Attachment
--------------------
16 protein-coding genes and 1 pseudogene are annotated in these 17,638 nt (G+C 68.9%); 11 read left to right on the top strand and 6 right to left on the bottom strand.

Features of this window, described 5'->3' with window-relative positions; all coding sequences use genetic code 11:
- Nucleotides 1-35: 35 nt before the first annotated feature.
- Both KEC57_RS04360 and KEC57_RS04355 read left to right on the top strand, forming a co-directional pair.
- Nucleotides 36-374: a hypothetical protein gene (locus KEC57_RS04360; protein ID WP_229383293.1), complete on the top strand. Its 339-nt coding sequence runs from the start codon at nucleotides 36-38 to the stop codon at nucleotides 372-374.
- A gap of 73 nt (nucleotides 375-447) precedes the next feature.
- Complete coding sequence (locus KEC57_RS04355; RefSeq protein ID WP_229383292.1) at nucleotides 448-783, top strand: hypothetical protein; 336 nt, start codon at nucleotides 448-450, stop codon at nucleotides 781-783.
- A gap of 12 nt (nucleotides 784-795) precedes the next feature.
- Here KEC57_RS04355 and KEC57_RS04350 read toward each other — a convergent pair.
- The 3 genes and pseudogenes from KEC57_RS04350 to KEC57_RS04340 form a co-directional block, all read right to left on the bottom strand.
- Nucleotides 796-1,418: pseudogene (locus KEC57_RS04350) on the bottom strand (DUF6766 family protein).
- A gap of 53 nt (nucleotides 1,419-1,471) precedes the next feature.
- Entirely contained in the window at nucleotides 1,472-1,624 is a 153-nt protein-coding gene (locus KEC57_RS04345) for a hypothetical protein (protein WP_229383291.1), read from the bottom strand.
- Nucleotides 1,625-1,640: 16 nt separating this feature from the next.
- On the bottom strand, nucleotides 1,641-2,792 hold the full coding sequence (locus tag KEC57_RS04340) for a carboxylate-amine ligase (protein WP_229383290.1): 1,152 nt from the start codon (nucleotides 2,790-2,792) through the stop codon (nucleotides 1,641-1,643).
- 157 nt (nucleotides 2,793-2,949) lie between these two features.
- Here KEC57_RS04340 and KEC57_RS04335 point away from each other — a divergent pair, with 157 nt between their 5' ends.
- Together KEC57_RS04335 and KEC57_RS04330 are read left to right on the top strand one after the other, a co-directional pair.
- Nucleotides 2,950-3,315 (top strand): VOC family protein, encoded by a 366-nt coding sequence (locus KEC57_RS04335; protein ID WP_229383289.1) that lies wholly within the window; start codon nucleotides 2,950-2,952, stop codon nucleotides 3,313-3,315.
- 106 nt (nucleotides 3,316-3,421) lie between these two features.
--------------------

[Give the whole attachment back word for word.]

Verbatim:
16 protein-coding genes and 1 pseudogene are annotated in these 17,638 nt (G+C 68.9%); 11 read left to right on the top strand and 6 right to left on the bottom strand.

Features of this window, described 5'->3' with window-relative positions; all coding sequences use genetic code 11:
- Nucleotides 1-35: 35 nt before the first annotated feature.
- Both KEC57_RS04360 and KEC57_RS04355 read left to right on the top strand, forming a co-directional pair.
- Nucleotides 36-374: a hypothetical protein gene (locus KEC57_RS04360; protein ID WP_229383293.1), complete on the top strand. Its 339-nt coding sequence runs from the start codon at nucleotides 36-38 to the stop codon at nucleotides 372-374.
- A gap of 73 nt (nucleotides 375-447) precedes the next feature.
- Complete coding sequence (locus KEC57_RS04355; RefSeq protein ID WP_229383292.1) at nucleotides 448-783, top strand: hypothetical protein; 336 nt, start codon at nucleotides 448-450, stop codon at nucleotides 781-783.
- A gap of 12 nt (nucleotides 784-795) precedes the next feature.
- Here KEC57_RS04355 and KEC57_RS04350 read toward each other — a convergent pair.
- The 3 genes and pseudogenes from KEC57_RS04350 to KEC57_RS04340 form a co-directional block, all read right to left on the bottom strand.
- Nucleotides 796-1,418: pseudogene (locus KEC57_RS04350) on the bottom strand (DUF6766 family protein).
- A gap of 53 nt (nucleotides 1,419-1,471) precedes the next feature.
- Entirely contained in the window at nucleotides 1,472-1,624 is a 153-nt protein-coding gene (locus KEC57_RS04345) for a hypothetical protein (protein WP_229383291.1), read from the bottom strand.
- Nucleotides 1,625-1,640: 16 nt separating this feature from the next.
- On the bottom strand, nucleotides 1,641-2,792 hold the full coding sequence (locus tag KEC57_RS04340) for a carboxylate-amine ligase (protein WP_229383290.1): 1,152 nt from the start codon (nucleotides 2,790-2,792) through the stop codon (nucleotides 1,641-1,643).
- 157 nt (nucleotides 2,793-2,949) lie between these two features.
- Here KEC57_RS04340 and KEC57_RS04335 point away from each other — a divergent pair, with 157 nt between their 5' ends.
- Together KEC57_RS04335 and KEC57_RS04330 are read left to right on the top strand one after the other, a co-directional pair.
- Nucleotides 2,950-3,315 (top strand): VOC family protein, encoded by a 366-nt coding sequence (locus KEC57_RS04335; protein ID WP_229383289.1) that lies wholly within the window; start codon nucleotides 2,950-2,952, stop codon nucleotides 3,313-3,315.
- 106 nt (nucleotides 3,316-3,421) lie between these two features.